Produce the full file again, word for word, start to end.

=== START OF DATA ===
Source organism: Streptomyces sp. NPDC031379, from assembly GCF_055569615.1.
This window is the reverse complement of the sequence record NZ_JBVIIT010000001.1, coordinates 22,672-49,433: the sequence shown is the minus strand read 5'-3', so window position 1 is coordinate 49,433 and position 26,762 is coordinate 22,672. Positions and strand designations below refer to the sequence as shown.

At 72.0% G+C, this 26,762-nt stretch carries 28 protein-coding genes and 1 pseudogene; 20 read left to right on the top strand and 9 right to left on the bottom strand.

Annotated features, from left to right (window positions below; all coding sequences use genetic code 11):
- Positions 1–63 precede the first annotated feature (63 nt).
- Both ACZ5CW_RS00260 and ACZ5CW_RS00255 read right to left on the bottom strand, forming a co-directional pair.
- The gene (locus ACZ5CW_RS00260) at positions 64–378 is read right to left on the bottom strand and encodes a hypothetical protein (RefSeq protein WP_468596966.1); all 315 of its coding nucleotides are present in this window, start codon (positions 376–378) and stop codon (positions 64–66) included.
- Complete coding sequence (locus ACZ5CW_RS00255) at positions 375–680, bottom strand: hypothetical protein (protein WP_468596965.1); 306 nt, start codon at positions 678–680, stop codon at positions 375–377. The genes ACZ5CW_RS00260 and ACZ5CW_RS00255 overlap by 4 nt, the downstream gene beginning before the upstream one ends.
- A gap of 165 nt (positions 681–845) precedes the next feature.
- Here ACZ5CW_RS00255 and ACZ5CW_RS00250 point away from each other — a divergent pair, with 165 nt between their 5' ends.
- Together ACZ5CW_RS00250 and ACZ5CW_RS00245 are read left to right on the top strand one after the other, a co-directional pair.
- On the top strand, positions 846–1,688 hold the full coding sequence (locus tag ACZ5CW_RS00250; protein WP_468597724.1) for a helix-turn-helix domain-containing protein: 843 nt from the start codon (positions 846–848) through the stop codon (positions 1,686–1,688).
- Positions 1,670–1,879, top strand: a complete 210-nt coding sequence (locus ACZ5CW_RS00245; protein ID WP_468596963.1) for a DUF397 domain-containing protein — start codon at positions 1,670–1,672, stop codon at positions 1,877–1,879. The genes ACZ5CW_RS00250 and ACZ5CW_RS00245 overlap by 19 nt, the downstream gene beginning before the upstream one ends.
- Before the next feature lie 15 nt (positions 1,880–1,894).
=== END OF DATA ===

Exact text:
Source organism: Streptomyces sp. NPDC031379, from assembly GCF_055569615.1.
This window is the reverse complement of the sequence record NZ_JBVIIT010000001.1, coordinates 22,672-49,433: the sequence shown is the minus strand read 5'-3', so window position 1 is coordinate 49,433 and position 26,762 is coordinate 22,672. Positions and strand designations below refer to the sequence as shown.

At 72.0% G+C, this 26,762-nt stretch carries 28 protein-coding genes and 1 pseudogene; 20 read left to right on the top strand and 9 right to left on the bottom strand.

Annotated features, from left to right (window positions below; all coding sequences use genetic code 11):
- Positions 1–63 precede the first annotated feature (63 nt).
- Both ACZ5CW_RS00260 and ACZ5CW_RS00255 read right to left on the bottom strand, forming a co-directional pair.
- The gene (locus ACZ5CW_RS00260) at positions 64–378 is read right to left on the bottom strand and encodes a hypothetical protein (RefSeq protein WP_468596966.1); all 315 of its coding nucleotides are present in this window, start codon (positions 376–378) and stop codon (positions 64–66) included.
- Complete coding sequence (locus ACZ5CW_RS00255) at positions 375–680, bottom strand: hypothetical protein (protein WP_468596965.1); 306 nt, start codon at positions 678–680, stop codon at positions 375–377. The genes ACZ5CW_RS00260 and ACZ5CW_RS00255 overlap by 4 nt, the downstream gene beginning before the upstream one ends.
- A gap of 165 nt (positions 681–845) precedes the next feature.
- Here ACZ5CW_RS00255 and ACZ5CW_RS00250 point away from each other — a divergent pair, with 165 nt between their 5' ends.
- Together ACZ5CW_RS00250 and ACZ5CW_RS00245 are read left to right on the top strand one after the other, a co-directional pair.
- On the top strand, positions 846–1,688 hold the full coding sequence (locus tag ACZ5CW_RS00250; protein WP_468597724.1) for a helix-turn-helix domain-containing protein: 843 nt from the start codon (positions 846–848) through the stop codon (positions 1,686–1,688).
- Positions 1,670–1,879, top strand: a complete 210-nt coding sequence (locus ACZ5CW_RS00245; protein ID WP_468596963.1) for a DUF397 domain-containing protein — start codon at positions 1,670–1,672, stop codon at positions 1,877–1,879. The genes ACZ5CW_RS00250 and ACZ5CW_RS00245 overlap by 19 nt, the downstream gene beginning before the upstream one ends.
- Before the next feature lie 15 nt (positions 1,880–1,894).